In one of the most memorable scenes from Paul Thomas Anderson’s recent film Phantom Thread, the fashion designer Reynolds Woodcock rants about losing a client to a house that, he’s told, is more “chic.”
“Chic? Oh, don’t you start using that filthy little word,” he shouts. “Chic! Whoever invented that ought to be spanked in public.”
The scene portends trouble for Woodcock’s maturing fashion empire, which he seems to have built in the near isolation of his London attic. We never learn who his more fashionable competitor is—some critics have speculated that it’s Dior—but it’s implicitly a designer who’s more adaptable to the changing times than Woodcock, in his age-hardened rigidity, could ever hope to be.
It also augurs the shifts that have actually occurred in fashion since the film takes place in the 1950s: the industry’s globalization, the development of competitive technologies and the domination of crowdsourcing, culture-mashing “influencers” over the old arbiters of taste.
If we could watch this history unfold to the present day, it just might lead us to the doorstep of Gucci’s Alessandro Michele—the playful, internet-savvy bohemian who has become one of the most effective creative directors in the industry since his surprise appointment to the house’s top job in 2015.
Far from a solitary genius toiling in the attic, Michele is a constant collaborator. He has a special fondness for artists, particularly with those who are self-taught or have nontraditional practices, such as the photographer and model Petra Collins, the painter Helen Downie (better known by the moniker Unskilled Worker), the ex-Olympic snowboarder Trevor Andrew (who makes art under the name GucciGhost) and the digital artist Ignasi Monreal, who illustrated the label’s photography-free Spring/Summer 2018 ad campaign—and a limited edition cover for Cultured.
“I love the people who are a little bit outsiders, who try to live in a different way,” Michele says. “I’m not really interested in mainstream art and artists.”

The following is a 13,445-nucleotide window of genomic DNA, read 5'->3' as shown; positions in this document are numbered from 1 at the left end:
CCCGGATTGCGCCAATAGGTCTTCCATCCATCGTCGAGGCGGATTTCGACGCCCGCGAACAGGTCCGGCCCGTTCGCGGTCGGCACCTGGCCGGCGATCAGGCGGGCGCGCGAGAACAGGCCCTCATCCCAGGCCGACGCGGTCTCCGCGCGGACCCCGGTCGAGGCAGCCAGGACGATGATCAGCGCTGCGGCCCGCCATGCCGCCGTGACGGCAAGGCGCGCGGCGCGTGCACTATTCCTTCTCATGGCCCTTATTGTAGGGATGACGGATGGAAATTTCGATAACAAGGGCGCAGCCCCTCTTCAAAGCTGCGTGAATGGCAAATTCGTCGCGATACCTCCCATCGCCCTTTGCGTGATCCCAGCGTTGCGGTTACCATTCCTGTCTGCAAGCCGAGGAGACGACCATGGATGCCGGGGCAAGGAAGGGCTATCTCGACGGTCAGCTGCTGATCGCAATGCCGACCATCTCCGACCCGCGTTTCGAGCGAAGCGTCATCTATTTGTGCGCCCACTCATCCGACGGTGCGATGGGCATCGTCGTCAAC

In a roundabout way, Michele was himself something of an outsider when he was named to the top post at Gucci. Or rather, as a 13-year veteran on Gucci’s accessories team, he was too much of an insider to even be considered for the high-profile job. But when the previous creative director, Frida Giannini, abruptly resigned, Michele, who was then associate designer, was called in for a meeting with Gucci CEO Marco Bizzarri.
Michele wasn’t even on Bizzarri’s long list of candidates—it was more of a courtesy call—but there was instant chemistry between the two men and the meeting lasted for hours. Bizzarri had apparently been considering star names, but he realized how intimately Michele understood the brand and its history.
“When I started working as accessories director I understood that I had a very strong language and a very strong instrument to do something bigger,” Michele says—bigger than both accessories and apparel, in fact. “Clothes are in a way the vocabulary that helps me to explain the stories I want to tell.”
Bizzarri asked Michele to redesign a collection… in just five days. Michele pulled it off respectably with a line of colorful, androgynous menswear. Today, Michele’s designs are bold and eclectic, but with a more buttoned-up disposition than Tom Ford’s overtly sexy 90s designs. Michele’s work is heavily influenced by art history and he thinks almost like a portraitist, framing his faces with eyeglasses and embellishments at the neck, like in Dutch Golden Age portraiture.